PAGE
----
Pygmalion By George Bernard Shaw Act II

DOOLITTLE. Me! I never brought her up at all, except to give her a lick of a strap now and again. Don't put it on me, Governor. She ain't accustomed to it, you see: that's all. But she'll soon pick up your free-and-easy ways.

LIZA. I'm a good girl, I am; and I won't pick up no free and easy ways.

HIGGINS. Eliza: if you say again that you're a good girl, your father shall take you home.

LIZA. Not him. You don't know my father. All he come here for was to touch you for some money to get drunk on.

DOOLITTLE. Well, what else would I want money for? To put into the plate in church, I suppose. [She puts out her tongue at him. He is so incensed by this that Pickering presently finds it necessary to step between them]. Don't you give me none of your lip; and don't let me hear you giving this gentleman any of it neither, or you'll hear from me about it. See?

HIGGINS. Have you any further advice to give her before you go, Doolittle? Your blessing, for instance.

DOOLITTLE. No, Governor: I ain't such a mug as to put up my children to all I know myself. Hard enough to hold them in without that. If you want Eliza's mind improved, Governor, you do it yourself with a strap. So long, gentlemen. [He turns to go].

HIGGINS [impressively] Stop. You'll come regularly to see your daughter. It's your duty, you know. My brother is a clergyman; and he could help you in your talks with her.

DOOLITTLE [evasively] Certainly. I'll come, Governor. Not just this week, because I have a job at a distance. But later on you may depend on me. Afternoon, gentlemen. Afternoon, ma'am. [He takes off his hat to Mrs. Pearce, who disdains the salutation and goes out. He winks at Higgins, thinking him probably a fellow sufferer from Mrs. Pearce's difficult disposition, and follows her].

LIZA. Don't you believe the old liar. He'd as soon you set a bull-dog on him as a clergyman. You won't see him again in a hurry.

HIGGINS. I don't want to, Eliza. Do you?

LIZA. Not me. I don't want never to see him again, I don't. He's a disgrace to me, he is, collecting dust, instead of working at his trade.

PICKERING. What is his trade, Eliza?

LIZA. Talking money out of other people's pockets into his own. His proper trade's a navvy; and he works at it sometimes too — for exercise — and earns good money at it. Ain't you going to call me Miss Doolittle any more?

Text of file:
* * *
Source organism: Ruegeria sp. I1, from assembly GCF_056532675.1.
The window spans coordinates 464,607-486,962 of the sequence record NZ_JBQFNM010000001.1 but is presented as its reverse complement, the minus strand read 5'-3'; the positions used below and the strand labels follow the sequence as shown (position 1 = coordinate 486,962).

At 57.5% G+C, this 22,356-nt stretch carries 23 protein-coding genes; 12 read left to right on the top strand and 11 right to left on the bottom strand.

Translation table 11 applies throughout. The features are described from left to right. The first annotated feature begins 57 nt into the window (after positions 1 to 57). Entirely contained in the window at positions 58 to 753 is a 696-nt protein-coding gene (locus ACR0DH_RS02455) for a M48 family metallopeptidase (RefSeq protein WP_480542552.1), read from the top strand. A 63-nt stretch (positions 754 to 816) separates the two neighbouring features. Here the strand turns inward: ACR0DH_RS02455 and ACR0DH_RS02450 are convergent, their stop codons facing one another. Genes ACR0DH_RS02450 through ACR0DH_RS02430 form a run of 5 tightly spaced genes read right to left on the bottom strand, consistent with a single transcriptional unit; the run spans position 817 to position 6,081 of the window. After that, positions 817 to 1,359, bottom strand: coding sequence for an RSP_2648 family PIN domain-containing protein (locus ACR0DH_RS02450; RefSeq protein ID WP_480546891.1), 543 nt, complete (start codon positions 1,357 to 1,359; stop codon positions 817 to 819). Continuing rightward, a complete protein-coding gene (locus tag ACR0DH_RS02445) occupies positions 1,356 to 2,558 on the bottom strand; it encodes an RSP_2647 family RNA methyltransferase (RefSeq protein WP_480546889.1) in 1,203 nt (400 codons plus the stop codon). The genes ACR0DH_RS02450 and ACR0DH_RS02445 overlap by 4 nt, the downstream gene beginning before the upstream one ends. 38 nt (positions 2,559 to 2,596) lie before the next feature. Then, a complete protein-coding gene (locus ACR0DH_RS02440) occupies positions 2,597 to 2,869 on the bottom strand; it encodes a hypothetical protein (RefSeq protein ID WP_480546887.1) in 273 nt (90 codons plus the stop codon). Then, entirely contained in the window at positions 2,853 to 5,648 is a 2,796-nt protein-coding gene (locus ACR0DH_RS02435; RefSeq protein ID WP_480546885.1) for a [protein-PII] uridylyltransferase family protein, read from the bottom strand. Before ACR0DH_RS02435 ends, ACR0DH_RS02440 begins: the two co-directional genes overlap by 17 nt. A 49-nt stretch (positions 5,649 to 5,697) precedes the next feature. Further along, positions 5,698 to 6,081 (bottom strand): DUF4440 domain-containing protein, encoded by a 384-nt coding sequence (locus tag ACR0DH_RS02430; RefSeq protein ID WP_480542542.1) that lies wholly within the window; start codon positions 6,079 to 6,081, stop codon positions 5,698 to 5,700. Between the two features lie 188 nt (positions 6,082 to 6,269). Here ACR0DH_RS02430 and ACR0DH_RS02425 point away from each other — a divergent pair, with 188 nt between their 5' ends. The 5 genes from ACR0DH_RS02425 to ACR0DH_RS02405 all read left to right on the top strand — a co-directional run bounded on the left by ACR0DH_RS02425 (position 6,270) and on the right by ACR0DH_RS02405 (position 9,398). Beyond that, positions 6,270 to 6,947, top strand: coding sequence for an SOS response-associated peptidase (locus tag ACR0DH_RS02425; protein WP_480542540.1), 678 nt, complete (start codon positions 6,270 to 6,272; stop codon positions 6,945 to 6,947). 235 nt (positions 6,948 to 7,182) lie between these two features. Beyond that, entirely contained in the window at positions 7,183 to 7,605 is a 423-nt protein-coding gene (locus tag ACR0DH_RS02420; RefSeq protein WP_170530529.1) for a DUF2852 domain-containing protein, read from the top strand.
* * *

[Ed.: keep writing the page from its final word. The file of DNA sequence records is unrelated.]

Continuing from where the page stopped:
PICKERING. I beg your pardon, Miss Doolittle. It was a slip of the tongue.

LIZA. Oh, I don't mind; only it sounded so genteel. I should just like to take a taxi to the corner of Tottenham Court Road and get out there and tell it to wait for me, just to put the girls in their place a bit. I wouldn't speak to them, you know.

PICKERING. Better wait til we get you something really fashionable.

HIGGINS. Besides, you shouldn't cut your old friends now that you have risen in the world. That's what we call snobbery.

LIZA. You don't call the like of them my friends now, I should hope. They've took it out of me often enough with their ridicule when they had the chance; and now I mean to get a bit of my own back. But if I'm to have fashionable clothes, I'll wait. I should like to have some. Mrs. Pearce says you're going to give me some to wear in bed at night different to what I wear in the daytime; but it do seem a waste of money when you could get something to show. Besides, I never could fancy changing into cold things on a winter night.

MRS. PEARCE [coming back] Now, Eliza. The new things have come for you to try on.

LIZA. Ah — ow — oo — ooh! [She rushes out].

MRS. PEARCE [following her] Oh, don't rush about like that, girl [She shuts the door behind her].

HIGGINS. Pickering: we have taken on a stiff job.

PICKERING [with conviction] Higgins: we have.

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Alfred Doolittle appreciates his job as a dustman because